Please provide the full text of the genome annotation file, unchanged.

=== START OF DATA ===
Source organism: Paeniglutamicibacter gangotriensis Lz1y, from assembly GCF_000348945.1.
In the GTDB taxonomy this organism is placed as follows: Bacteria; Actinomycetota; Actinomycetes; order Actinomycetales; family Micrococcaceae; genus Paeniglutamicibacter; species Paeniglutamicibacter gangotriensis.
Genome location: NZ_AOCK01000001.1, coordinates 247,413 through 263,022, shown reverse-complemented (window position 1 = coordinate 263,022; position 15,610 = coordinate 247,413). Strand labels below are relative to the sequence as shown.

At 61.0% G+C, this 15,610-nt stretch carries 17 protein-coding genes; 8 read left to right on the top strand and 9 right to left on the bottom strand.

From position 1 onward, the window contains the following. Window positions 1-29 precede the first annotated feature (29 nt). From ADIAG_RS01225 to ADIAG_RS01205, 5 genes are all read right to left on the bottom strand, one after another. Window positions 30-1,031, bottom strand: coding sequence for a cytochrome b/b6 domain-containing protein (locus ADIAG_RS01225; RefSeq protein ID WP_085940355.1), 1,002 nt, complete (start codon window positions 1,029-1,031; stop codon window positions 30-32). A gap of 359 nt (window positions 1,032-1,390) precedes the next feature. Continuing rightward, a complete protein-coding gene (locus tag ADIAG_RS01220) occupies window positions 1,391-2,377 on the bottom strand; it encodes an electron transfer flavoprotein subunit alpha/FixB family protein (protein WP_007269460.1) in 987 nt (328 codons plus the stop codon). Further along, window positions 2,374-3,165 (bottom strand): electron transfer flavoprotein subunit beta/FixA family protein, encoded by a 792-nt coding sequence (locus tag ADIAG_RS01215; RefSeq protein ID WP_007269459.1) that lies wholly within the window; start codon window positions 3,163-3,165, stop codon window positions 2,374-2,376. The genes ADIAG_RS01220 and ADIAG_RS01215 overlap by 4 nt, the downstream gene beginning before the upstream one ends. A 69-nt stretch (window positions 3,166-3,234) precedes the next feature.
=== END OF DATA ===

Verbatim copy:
Source organism: Paeniglutamicibacter gangotriensis Lz1y, from assembly GCF_000348945.1.
In the GTDB taxonomy this organism is placed as follows: Bacteria; Actinomycetota; Actinomycetes; order Actinomycetales; family Micrococcaceae; genus Paeniglutamicibacter; species Paeniglutamicibacter gangotriensis.
Genome location: NZ_AOCK01000001.1, coordinates 247,413 through 263,022, shown reverse-complemented (window position 1 = coordinate 263,022; position 15,610 = coordinate 247,413). Strand labels below are relative to the sequence as shown.

At 61.0% G+C, this 15,610-nt stretch carries 17 protein-coding genes; 8 read left to right on the top strand and 9 right to left on the bottom strand.

From position 1 onward, the window contains the following. Window positions 1-29 precede the first annotated feature (29 nt). From ADIAG_RS01225 to ADIAG_RS01205, 5 genes are all read right to left on the bottom strand, one after another. Window positions 30-1,031, bottom strand: coding sequence for a cytochrome b/b6 domain-containing protein (locus ADIAG_RS01225; RefSeq protein ID WP_085940355.1), 1,002 nt, complete (start codon window positions 1,029-1,031; stop codon window positions 30-32). A gap of 359 nt (window positions 1,032-1,390) precedes the next feature. Continuing rightward, a complete protein-coding gene (locus tag ADIAG_RS01220) occupies window positions 1,391-2,377 on the bottom strand; it encodes an electron transfer flavoprotein subunit alpha/FixB family protein (protein WP_007269460.1) in 987 nt (328 codons plus the stop codon). Further along, window positions 2,374-3,165 (bottom strand): electron transfer flavoprotein subunit beta/FixA family protein, encoded by a 792-nt coding sequence (locus tag ADIAG_RS01215; RefSeq protein ID WP_007269459.1) that lies wholly within the window; start codon window positions 3,163-3,165, stop codon window positions 2,374-2,376. The genes ADIAG_RS01220 and ADIAG_RS01215 overlap by 4 nt, the downstream gene beginning before the upstream one ends. A 69-nt stretch (window positions 3,166-3,234) precedes the next feature.